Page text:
You can use the extension manager to find extensions for JupyterLab. To discovery freely among the currently available extensions, expand the “Discovery” section. This triggers a search for all JupyterLab extensions on the NPM registry, and the results are listed according to the registry’s sort order. An exception to this sort order is that extensions released by the Jupyter organization are always placed first. These extensions are distinguished by a small Jupyter icon next to their name.

Alternatively, you can limit your discovery by using the search bar. This performs a free-text search of JupyterLab extensions on the NPM registry.

Installing an Extension

Once you have found a source extension that you think is interesting, install it by clicking the “Install” button of the extension list entry.


Installing an extension allows it to execute arbitrary code on the server, kernel, and in the client’s browser. You should therefore avoid installing extensions you do not trust, and watch out for any extensions trying to masquerade as a trusted extension.

A short while after starting the install of an extension, a drop-down should appear under the search bar indicating that the extension has been downloaded, but that a rebuild is needed to complete the installation.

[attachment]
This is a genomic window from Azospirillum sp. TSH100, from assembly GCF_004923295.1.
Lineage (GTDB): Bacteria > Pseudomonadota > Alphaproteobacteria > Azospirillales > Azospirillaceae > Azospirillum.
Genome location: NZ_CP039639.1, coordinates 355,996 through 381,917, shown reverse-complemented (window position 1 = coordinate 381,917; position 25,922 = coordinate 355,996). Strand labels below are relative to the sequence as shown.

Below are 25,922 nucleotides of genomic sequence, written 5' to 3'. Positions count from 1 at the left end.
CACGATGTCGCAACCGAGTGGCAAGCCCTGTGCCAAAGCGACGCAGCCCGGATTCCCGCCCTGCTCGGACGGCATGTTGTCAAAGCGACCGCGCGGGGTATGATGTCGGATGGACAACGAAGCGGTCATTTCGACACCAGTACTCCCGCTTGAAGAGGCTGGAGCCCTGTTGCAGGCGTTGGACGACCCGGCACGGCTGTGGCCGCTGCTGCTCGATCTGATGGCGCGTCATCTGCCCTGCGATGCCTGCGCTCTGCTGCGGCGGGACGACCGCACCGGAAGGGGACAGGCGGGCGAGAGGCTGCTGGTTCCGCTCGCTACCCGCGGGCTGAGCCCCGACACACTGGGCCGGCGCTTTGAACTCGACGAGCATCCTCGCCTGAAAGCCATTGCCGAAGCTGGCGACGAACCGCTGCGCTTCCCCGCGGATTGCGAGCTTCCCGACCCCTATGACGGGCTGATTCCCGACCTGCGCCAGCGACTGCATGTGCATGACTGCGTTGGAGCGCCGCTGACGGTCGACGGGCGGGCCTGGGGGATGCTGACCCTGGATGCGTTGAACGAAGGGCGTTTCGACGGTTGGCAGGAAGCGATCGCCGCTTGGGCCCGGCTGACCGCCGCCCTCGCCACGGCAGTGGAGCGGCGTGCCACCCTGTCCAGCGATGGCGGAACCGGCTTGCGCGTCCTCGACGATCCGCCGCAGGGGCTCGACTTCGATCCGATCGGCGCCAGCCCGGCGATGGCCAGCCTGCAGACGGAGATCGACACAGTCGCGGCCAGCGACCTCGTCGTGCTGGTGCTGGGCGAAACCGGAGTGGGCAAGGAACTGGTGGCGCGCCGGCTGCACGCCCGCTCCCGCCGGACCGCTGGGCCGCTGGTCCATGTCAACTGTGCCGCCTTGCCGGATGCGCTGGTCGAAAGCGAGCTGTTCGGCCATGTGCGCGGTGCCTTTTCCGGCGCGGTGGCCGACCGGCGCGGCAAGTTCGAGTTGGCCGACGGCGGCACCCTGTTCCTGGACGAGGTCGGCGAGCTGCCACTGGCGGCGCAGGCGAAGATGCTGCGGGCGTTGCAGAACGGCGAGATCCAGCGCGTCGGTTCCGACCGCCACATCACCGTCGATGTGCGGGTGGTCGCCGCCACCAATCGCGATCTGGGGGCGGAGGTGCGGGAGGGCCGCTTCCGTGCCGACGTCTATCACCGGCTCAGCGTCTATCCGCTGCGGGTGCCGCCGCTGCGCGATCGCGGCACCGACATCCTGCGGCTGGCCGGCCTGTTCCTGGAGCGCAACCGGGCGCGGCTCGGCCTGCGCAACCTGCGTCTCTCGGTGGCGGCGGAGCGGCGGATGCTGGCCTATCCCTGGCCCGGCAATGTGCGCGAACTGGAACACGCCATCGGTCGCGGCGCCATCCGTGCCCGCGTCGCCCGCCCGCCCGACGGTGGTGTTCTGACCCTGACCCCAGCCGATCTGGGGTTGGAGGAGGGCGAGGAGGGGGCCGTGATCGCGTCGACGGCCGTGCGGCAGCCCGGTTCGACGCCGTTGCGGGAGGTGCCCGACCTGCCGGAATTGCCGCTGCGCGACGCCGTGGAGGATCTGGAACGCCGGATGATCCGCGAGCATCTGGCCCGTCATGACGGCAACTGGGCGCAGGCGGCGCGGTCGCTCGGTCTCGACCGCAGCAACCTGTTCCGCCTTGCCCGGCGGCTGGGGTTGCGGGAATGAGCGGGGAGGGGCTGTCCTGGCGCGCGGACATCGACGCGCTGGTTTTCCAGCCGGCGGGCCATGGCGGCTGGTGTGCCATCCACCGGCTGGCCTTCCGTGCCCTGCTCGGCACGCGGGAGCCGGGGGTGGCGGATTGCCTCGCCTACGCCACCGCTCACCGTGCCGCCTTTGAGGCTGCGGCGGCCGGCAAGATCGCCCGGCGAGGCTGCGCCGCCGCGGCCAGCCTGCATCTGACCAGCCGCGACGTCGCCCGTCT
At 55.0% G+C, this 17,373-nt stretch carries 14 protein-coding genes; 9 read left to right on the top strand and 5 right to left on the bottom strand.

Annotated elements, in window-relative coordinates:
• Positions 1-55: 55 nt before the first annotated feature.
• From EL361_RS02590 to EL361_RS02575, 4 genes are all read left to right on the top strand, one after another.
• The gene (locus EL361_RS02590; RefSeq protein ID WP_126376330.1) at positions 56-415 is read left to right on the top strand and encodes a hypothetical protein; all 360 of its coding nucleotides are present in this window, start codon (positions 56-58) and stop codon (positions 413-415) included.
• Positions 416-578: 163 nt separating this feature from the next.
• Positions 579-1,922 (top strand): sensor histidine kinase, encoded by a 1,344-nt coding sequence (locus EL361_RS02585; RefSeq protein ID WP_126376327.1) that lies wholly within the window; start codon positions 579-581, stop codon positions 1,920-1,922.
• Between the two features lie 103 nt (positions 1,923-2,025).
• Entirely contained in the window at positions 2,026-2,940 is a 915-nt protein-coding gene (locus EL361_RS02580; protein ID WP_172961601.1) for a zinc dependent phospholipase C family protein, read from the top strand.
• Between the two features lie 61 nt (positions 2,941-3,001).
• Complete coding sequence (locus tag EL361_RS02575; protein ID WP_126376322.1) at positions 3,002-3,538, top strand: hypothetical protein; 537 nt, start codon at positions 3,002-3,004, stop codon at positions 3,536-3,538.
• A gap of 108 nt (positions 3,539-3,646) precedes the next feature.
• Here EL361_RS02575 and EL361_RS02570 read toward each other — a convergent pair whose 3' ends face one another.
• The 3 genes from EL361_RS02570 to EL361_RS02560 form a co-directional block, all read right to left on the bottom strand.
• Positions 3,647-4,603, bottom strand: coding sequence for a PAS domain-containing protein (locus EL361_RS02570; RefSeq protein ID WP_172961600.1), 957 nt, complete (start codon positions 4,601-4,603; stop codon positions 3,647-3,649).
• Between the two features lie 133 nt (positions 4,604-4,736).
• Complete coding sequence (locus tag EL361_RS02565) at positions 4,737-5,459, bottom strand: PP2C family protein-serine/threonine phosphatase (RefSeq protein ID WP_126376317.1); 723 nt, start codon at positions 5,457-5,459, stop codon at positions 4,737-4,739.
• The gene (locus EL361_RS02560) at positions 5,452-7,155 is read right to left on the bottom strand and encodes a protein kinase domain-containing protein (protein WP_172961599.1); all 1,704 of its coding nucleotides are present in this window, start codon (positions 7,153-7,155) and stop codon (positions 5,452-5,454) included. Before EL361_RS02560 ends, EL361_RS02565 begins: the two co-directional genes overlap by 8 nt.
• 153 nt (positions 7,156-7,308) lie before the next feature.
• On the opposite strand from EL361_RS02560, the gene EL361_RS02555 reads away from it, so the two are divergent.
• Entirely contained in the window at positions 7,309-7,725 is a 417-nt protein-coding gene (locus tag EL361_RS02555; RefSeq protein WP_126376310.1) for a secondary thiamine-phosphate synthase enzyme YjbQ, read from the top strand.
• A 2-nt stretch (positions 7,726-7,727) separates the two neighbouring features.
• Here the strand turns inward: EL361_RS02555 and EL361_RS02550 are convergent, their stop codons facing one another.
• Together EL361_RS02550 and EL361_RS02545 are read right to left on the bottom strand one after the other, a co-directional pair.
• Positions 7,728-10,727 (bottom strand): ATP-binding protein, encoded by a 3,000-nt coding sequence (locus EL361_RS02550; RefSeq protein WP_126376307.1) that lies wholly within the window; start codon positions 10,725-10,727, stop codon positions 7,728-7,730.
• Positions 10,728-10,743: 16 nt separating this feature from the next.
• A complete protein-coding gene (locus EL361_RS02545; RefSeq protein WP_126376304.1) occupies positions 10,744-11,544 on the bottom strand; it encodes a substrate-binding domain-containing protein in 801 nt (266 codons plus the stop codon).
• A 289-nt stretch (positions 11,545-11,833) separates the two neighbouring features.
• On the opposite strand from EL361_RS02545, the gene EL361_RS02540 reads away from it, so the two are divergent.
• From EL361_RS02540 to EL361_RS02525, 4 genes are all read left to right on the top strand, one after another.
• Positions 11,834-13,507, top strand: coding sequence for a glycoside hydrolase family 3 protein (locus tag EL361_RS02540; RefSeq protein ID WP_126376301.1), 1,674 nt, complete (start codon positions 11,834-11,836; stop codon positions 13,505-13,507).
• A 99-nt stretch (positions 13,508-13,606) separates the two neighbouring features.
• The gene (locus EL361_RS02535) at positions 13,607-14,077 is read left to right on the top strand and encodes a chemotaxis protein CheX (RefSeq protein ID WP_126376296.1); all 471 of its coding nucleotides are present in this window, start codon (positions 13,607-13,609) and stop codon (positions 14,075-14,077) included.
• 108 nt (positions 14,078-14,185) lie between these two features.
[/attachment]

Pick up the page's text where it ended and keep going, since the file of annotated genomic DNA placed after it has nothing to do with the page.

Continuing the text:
If you want to install/uninstall other extensions as well, you can ignore the rebuild notice until you have made all the changes you want. Once satisfied, click the ‘Rebuild’ button to start a rebuild in the background. Once the rebuild completes, a dialog will pop up, indicating that a reload of the page is needed in order to load the latest build into the browser.

If you ignore the rebuild notice by mistake, simply refresh your browser window to trigger a new rebuild check.

Managing Installed Extensions

When there are some installed extensions, they will be shown in the “Installed” section. These can then be uninstalled (if they are source extensions) or disabled. Disabling an extension will prevent it from being activated, but without rebuilding the application.

Companion packages

During installation of an extension, JupyterLab will inspect the package metadata for any instructions on companion packages. Companion packages can be:

  • Notebook server extensions (or any other packages that need to be installed on the Notebook server).

  • Kernel packages. An example of companion packages for the kernel are Jupyter Widget packages, like the ipywidgets Python package for the @jupyter-widgets/jupyterlab-manager package.

If JupyterLab finds instructions for companion packages, it will present a dialog to notify you about these. These are informational only, and it will be up to you to take these into account or not.


When searching source extensions in the Extension Manager, JupyterLab displays the complete search result and the user is free to install any source extension. This is the Default mode.

To bring more security, you or your administrator can enable blocklists or allowlists mode. JupyterLab will check the extensions against the defined listings.


Only one mode at a time is allowed. If you or your server administrator configures both block and allow listings, the JupyterLab server will not start.

Figure: Simultaneous block and allow listings

The following details the behavior for the Blocklist mode and the Allowlist mode. The details to enable configure the listings can be read Listing Configuration.

Default mode

In the default mode, no listing is enabled and the search behavior is unchanged and is the one described previously.